Experimental species removal: I. Comparison of dispersal strategies of Sigmodon hispidus and Reithrodontomys fulvescens. II. Analysis of Sigmodon hispidus and Reithrodontomys fulvescens interactions



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Sigmodon hispidus (the hispid cotton rat) and Reithrodontomys fulvescens (the fulvous harvest mouse) are the codominant rodent species on the Texas coastal prairie. Eight isolated 1.6 ha replicated plots were used to study dispersal strategies and the interspecific interactions of these rodents. Each replicate was live-trapped monthly for nineteen months. For two replicates all captured individuals were analyzed as to species, sex, body weight, and time and site of capture, and then marked and released. These replicates contained the control (resident) populations. In two replicates all Reithrodontomys were removed, in two replicates all Sigmodon were removed, and in two others both species were removed. Monthly dispersal of individuals into plots where that species was previously removed was measured as to numbers per month, body weight, and sex. These data were tested against the population structure of control populations. The number of dispersers of both sexes of Sigmodon and Reithrodontomys were significantly correlated with monthly change in resident density. Sex ratio comparisons between dispersers and residents were found to be nonsignificant for both species. The rank order of size (age) classes of dispersers was significantly correlated to their presence in the control plots for male and female Sigmodon and for male Reithrodontomys. Significantly higher proportions of juvenile Reithrodontomys females were found to disperse. The rank-order template dispersal strategy found during this study has the advantage of introducing a stabilized age structure into newly acquired habitat space for these species. Sigmodon reflected higher densities and population biomass in the plots where Reithrodontomys was also present. Sex ratios of Sigmodon reflected a higher percentage of males in the replicates containing sympatric populations of Reithrodontomys. Male and female Sigmodon experienced different selection pressure when the species composition was disturbed. These differences for Sigmodon were significant over the duration of the study. Sigmodon and Reithrodontomys reflected asynchronous breeding patterns in the control replicates. In the replicates where Reithrodontomys was removed, Sigmodon extended its breeding period. The higher densities and biomasses of Sigmodon and Reithrodontomys in the presence of each other imply the important relationships between the two species are facilitative, rather than competitive. Reithrodontomys reflected the same changes as Sigmodon during periods of increased density. Possible mechanisms of facilitation between the rodents include: (a) buffering of severe predation pressure on either species by the presence of the other, (b) diminishment of intraspecific competition affected by a codominant, mixed-species mosaic, and (c) 'active' facilitation of one species by another species.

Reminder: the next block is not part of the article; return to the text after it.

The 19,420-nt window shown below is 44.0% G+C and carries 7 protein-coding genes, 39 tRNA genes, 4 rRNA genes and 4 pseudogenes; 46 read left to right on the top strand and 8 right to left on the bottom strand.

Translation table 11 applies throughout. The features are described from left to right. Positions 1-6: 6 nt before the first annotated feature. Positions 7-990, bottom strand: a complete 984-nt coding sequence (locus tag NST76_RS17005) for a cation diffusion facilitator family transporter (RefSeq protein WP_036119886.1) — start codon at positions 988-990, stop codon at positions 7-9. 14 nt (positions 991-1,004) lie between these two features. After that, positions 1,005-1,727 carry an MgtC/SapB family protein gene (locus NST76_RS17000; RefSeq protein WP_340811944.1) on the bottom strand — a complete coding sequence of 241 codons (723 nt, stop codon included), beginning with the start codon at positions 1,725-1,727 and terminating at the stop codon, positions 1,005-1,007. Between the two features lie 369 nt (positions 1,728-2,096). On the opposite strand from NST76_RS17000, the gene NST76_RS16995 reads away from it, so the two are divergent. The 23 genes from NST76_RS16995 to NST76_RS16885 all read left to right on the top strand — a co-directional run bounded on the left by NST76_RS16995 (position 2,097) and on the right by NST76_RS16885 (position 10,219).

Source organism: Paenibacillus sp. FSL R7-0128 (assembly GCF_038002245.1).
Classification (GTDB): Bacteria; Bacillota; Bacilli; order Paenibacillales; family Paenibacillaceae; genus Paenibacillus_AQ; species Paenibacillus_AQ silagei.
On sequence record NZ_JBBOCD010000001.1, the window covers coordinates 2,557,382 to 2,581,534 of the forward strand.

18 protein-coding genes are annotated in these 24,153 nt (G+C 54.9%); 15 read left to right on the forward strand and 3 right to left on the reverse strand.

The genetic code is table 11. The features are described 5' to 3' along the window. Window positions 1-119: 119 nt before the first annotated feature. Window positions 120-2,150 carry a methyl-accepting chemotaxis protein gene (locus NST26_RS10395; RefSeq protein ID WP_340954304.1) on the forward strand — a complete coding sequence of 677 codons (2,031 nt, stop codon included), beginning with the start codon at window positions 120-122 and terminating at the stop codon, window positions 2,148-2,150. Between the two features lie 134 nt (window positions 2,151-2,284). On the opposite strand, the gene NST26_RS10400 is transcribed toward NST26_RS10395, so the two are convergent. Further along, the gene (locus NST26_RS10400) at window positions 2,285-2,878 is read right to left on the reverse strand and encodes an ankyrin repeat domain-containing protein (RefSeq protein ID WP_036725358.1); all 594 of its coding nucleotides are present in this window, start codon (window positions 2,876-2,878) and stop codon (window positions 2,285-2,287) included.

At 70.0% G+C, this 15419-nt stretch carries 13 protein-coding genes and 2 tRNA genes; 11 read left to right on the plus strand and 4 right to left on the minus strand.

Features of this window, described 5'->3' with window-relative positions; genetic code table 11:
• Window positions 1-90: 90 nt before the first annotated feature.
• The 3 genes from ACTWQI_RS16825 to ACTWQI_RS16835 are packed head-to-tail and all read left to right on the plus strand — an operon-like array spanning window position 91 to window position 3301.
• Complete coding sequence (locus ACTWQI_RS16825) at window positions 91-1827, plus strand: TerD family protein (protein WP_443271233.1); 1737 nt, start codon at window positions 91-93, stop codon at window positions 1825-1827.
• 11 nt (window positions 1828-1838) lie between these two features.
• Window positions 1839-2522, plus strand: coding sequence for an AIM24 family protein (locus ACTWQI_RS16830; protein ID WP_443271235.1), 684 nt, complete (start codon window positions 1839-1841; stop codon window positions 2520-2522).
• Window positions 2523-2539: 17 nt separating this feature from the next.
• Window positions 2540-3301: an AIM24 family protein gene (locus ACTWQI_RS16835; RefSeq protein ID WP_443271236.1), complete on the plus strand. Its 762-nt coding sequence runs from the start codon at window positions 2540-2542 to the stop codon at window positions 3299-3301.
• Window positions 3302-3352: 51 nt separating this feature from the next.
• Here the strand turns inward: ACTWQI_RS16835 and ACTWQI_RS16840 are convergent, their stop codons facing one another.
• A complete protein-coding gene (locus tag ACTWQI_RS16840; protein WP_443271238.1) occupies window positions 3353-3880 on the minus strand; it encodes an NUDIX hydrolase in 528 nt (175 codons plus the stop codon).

Competition (Biology), Rodents--Habitat--Texas